So what do we want to see happen?

Clearly, mandatory identity verification is not the answer, and indeed, it’s not the right question. For us, the question should be what forms of recourse exist for those who are adversely impacted by anonymity, and whether those forms of recourse are sufficient.

A number of policy and legal options already exist to give users, and law enforcement, a form of recourse when online content, whether attributed to a user or left anonymously, is misused as a vector for abuse, harassment, or criminality. These include the provisions of the Investigatory Powers Act as well as Norwich Pharmacal Orders. Options for recourse also include direct engagement between law enforcement and platforms which are used to send abusive messages; this engagement has successful resulted, for example, in the arrest and prosecution of a member of the public who sent online abuse to the individual who started the petition.

Regulatory and law enforcement models already exist to deal with the vast majority of criminal misuses of unattributed speech or online anonymity. The question is why they are not being used to their full extent, and consequently, what government and petitioners would hope to achieve with any new regulations which are not possible under current laws.

A better web beyond online anonymity

We have a few more ideas on how to make the web a better place to be which don’t involve curtailing your rights to privacy and freedom of expression.

We know that many people are rightly critical of the lack of good moderation, appeals, and content controls on major platforms, whether those issues are raised by anonymous trolls or the most powerful person on the planet. These aspects need to improve vastly. So we want the Bill to introduce basic user rights, and for platforms to develop independent regulation and oversight of their decisions. Independent means independent – from platforms, the state, and from Government – just like courts are.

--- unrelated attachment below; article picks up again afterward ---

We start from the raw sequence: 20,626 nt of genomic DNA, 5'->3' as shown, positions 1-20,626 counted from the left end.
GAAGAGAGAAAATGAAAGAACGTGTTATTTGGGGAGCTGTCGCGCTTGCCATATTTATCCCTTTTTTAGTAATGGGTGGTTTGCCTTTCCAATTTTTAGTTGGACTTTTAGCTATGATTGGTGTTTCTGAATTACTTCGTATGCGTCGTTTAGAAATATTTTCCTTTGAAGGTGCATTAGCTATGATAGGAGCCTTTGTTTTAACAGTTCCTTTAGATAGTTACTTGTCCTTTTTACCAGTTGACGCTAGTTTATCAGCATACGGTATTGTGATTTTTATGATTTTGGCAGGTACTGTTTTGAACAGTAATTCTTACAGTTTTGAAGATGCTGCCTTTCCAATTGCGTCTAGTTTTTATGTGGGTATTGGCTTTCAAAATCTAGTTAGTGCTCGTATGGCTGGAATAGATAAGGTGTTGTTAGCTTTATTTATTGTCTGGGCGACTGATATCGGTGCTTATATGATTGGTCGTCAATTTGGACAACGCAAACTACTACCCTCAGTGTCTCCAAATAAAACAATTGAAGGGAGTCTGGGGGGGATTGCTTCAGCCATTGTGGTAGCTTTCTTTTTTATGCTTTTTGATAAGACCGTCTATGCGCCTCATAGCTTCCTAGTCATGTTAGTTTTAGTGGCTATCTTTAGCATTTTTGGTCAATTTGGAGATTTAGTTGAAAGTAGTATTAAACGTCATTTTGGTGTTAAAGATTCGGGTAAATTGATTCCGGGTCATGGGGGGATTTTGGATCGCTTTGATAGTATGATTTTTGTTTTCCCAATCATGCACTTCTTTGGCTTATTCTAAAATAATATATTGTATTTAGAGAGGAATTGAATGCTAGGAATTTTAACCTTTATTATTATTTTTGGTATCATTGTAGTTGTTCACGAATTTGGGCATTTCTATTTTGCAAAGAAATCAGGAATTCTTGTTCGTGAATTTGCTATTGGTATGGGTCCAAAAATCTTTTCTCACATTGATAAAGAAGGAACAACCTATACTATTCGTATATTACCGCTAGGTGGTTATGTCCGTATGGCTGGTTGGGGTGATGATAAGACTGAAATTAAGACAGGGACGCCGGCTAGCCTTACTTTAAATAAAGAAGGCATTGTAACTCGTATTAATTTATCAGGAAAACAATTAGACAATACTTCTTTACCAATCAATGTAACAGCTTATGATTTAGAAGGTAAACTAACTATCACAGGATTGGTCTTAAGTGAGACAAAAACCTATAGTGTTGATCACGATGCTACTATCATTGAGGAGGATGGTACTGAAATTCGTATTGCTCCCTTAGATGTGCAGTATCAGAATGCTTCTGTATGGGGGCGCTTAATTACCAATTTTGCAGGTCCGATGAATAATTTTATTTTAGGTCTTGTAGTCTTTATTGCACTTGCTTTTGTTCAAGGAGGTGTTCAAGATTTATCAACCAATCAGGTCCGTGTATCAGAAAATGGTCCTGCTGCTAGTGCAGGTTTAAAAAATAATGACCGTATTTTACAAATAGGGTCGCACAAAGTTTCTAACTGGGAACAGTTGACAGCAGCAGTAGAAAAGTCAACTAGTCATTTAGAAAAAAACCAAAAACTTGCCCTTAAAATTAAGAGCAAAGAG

We also think that social media diversity – in other words, lots more options and choice in social media offerings – can help people who are fed up with Twitter and Facebook’s arid and narrow approach to content controls. So we want competition law to make Twitter and Facebook open their systems for others to message and share content, just like you can use any email system or any phone company you like. This works: and it is happening already, for instance on the Mastodon social media and Matrix chat networks. They already deliver better content and safety policies that users want. But most of us are trapped into using the big platforms, because that’s where our networks are. If we could choose to use a different platform to interact with Twitter or Facebook’s users, then we could choose the kind of experience we want, and that would drive better content and moderation policies.

Social media diversity would allow users to be on platforms where everyone is identity-verified and no one is anonymous, if that is how the platform chose to run itself and if that is where the users chose to be, without stripping away the right to anonymity and privacy from those who want to keep it.

What can you do?

We will continue to engage with policymakers directly on the Online Safety Bill, on proposals for online identity and age verification wherever they arise, and on related issues such as encryption, privacy, and surveillance. By supporting our work, either as members or as donors, you are helping us to stand up for you and your rights at the highest levels of power. We couldn’t be more grateful for your support. You can also sign up for updates on your freedom of speech rights and the Bill at https://saveonlinespeech.org.

If you want to take direct action, contact your MP about the Online Safety Bill, and help them to understand your concerns. We know that many MPs believe the Bill is just about children’s safety on social media platforms, and don’t necessarily understand the wider implications and unintended consequences for privacy and freedom of speech which could arise for all of us. You matter, your voice matters, and you should make sure your MP hears it.